This is quite a demanding essay. It demands some time to read, at about 6,000 words, and it demands more time to reflect, not least because it is subtly challenging. How do we design our interaction with our urban environment in a world of new technologies? How do we balance optimisation for individuals against optimisation of wider systems? How, more broadly, do we ensure that social objectives drive the adoption and deployment of technology rather than being driven by them? Or to step back from the detail (and in some ways from the specific subject), there’s a pretty strong consensus on what user centred design means for individuals; much less so on what it might mean for groups of people whose lives and activities intersect and affect one another.

There are clear examples of what new approaches to design might look like and of how they have been applied. But there isn’t much here about the social and political approaches which create the space for those design approaches to flourish. It’s unfair to criticise this essay for not doing something which it makes no claim to do, but the concept of ‘strategic design’ it introduces perhaps has a further level still.

Two sides of service design

Emily Tulloh – Futuregov

This is a post about what’s involved in doing service design and, taken at face value, it’s a pretty good one. But it also works as an extended metaphor for other kinds of change development, and for strategy in particular. Figuring it out and making it real are presented here as the fundamental stages of service design – but pretty much everything said about them works in terms of strategy too.

One version of that parallel is drawn within the post itself, with figuring it out equated to strategy and making it real equated to delivery. But it also works – and arguably works better – to see strategy as the parallel to the whole service design process: a strategy which does not take account of its own approach to delivery is one with a pretty important gap.1216ethn

Proof of concept, prototype, pilot, MVP – what’s in a name?

Bas Leurs and Kelly Duggan – Nesta

Matrix mapping development approaches against maturity and scaleTesting, piloting, prototyping and a few more words besides all mean something similar, but all mean something different – though whether we would all agree on quite what the differences are is another matter.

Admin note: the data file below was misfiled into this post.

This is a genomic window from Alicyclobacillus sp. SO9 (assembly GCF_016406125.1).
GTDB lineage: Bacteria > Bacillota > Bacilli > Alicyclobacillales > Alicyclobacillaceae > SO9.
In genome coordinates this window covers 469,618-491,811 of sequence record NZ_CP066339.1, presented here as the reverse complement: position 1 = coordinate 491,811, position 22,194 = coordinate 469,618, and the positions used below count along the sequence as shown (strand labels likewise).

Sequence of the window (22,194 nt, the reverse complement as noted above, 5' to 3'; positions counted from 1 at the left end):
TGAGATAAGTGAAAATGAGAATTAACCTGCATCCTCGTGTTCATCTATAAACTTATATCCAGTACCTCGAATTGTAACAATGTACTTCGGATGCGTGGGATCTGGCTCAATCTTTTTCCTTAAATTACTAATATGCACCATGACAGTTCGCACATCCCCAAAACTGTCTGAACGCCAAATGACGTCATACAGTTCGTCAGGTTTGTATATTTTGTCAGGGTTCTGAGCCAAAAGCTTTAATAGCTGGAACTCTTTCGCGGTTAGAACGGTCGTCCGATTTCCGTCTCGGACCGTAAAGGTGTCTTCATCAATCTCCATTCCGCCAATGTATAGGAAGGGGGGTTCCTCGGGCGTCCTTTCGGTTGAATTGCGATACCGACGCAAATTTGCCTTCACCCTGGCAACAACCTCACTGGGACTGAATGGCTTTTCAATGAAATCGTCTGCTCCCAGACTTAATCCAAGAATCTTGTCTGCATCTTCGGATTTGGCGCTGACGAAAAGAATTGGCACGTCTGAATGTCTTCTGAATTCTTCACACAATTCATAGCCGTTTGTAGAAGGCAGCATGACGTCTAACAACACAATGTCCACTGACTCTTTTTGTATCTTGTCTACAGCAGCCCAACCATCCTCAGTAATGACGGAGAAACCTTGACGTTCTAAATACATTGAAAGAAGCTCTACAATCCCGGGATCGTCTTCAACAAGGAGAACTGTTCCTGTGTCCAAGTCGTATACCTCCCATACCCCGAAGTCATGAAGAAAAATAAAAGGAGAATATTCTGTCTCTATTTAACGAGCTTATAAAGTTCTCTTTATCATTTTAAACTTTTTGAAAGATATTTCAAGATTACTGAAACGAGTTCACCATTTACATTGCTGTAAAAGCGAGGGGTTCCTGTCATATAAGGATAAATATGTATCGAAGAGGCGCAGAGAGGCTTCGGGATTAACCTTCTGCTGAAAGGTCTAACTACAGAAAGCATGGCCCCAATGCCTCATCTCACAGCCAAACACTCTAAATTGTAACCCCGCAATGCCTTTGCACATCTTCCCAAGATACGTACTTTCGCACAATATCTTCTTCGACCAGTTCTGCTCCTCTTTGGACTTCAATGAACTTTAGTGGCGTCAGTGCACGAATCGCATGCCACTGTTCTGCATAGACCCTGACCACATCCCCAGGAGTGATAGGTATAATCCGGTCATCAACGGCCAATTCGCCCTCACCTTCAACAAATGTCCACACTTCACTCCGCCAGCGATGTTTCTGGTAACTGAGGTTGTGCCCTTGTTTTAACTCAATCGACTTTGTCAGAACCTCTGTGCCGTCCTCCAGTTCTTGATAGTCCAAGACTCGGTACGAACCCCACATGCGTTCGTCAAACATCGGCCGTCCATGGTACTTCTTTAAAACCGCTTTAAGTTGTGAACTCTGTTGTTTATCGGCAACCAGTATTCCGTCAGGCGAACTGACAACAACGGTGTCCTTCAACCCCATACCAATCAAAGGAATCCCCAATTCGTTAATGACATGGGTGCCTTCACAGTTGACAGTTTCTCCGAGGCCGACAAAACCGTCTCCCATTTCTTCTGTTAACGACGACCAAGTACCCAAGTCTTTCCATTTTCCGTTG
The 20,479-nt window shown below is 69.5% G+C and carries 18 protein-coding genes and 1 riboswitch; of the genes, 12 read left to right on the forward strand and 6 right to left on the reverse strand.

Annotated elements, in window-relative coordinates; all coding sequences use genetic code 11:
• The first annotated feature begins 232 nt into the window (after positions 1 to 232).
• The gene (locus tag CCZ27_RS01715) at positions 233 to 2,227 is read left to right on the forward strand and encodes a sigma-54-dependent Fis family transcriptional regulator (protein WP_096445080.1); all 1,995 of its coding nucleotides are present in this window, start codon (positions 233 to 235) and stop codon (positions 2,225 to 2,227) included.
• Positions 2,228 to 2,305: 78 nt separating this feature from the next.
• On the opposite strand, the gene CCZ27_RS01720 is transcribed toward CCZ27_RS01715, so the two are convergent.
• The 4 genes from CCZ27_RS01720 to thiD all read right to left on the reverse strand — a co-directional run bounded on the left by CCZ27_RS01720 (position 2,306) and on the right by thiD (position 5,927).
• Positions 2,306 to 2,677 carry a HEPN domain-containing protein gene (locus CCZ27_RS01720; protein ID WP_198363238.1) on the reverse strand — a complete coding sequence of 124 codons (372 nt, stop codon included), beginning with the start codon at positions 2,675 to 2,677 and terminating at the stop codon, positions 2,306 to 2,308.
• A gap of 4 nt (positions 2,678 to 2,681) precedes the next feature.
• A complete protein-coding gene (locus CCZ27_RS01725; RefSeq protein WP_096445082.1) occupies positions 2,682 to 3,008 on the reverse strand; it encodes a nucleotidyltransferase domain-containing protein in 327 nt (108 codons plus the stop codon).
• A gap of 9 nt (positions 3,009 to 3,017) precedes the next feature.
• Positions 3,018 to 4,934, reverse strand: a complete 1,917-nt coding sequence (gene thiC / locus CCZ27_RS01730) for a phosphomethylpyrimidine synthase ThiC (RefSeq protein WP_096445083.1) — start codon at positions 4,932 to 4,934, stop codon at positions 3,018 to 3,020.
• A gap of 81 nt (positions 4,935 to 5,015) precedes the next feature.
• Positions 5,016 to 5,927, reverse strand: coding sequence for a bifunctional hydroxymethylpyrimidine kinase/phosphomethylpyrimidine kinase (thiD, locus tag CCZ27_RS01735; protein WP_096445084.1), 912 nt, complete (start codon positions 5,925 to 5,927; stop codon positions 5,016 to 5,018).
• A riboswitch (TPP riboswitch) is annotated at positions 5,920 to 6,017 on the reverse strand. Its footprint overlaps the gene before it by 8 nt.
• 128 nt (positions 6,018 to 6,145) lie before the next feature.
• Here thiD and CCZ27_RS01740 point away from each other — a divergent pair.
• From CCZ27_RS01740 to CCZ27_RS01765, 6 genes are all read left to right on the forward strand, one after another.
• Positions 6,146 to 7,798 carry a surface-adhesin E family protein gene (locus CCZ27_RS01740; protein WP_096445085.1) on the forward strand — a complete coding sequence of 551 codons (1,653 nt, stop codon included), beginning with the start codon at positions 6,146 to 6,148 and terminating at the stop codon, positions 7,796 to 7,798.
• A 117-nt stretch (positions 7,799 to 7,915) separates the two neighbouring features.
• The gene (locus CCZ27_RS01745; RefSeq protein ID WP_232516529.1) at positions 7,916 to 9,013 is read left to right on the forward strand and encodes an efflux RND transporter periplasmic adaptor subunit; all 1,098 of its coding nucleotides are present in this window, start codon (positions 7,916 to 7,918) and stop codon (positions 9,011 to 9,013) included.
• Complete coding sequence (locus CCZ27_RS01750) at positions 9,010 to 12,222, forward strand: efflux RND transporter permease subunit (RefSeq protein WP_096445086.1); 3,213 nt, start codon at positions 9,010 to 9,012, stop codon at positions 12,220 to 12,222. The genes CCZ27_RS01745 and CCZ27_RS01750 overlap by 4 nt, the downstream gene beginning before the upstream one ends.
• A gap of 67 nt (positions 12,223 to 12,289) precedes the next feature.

This post sets out to distinguish and to map the scope of four approaches and to argue for greater rigour in their usage. The distinction is definitely useful and the rigour is definitely desirable, though the quest for absolute rigour of specialist language in general usage tends to end in disappointment. But that’s not a reason not to be as clear as possible, and it’s certainly not a reason for practitioners to be anything other than precise both in their understanding of what they are doing and in how that understanding is shared.

Design in policy

Audree Fletcher – Medium

This is a short, elegant, epistolary post on how design and policy come together – or rather about how they might do so better. There often is a gap between policy thinking and design thinking, though one that’s more an accident of history and career paths than of underlying incompatibility. But the contrast sketched here perhaps over-emphasises aspects of the difference: many politicians are interested in more evidence-based and iterative policy development, the trick (as the post recognises) is doing that in a way which creates a space for things not to work without being labelled as failures. And that should be one of the ways in which more traditional policy making skills complement design-based approaches.

Of course it doesn’t always work in that relatively benign way, far from it. But there are great insights here into how it might work better more often.

Beyond human-centred design, to?

Cassie Robinson – Medium

design approach iconsA year ago, Cassie Robinson wrote a great post on why the mantra of starting with user needs was too narrow an approach to understanding the wider context of service design. This post builds on that one to explore eight types of design, or rather eight approaches to design thinking.

They don’t flow from one to the next in a completely sequential way, but they do broadly represent a gradual zooming out from the simple base case of individual user needs, starting with relational design (thinking about those directly affected by a service, not just the individual service user) and going all the way to life-centred design, the recognition that design takes place in an ecological context, at every scale from local to global.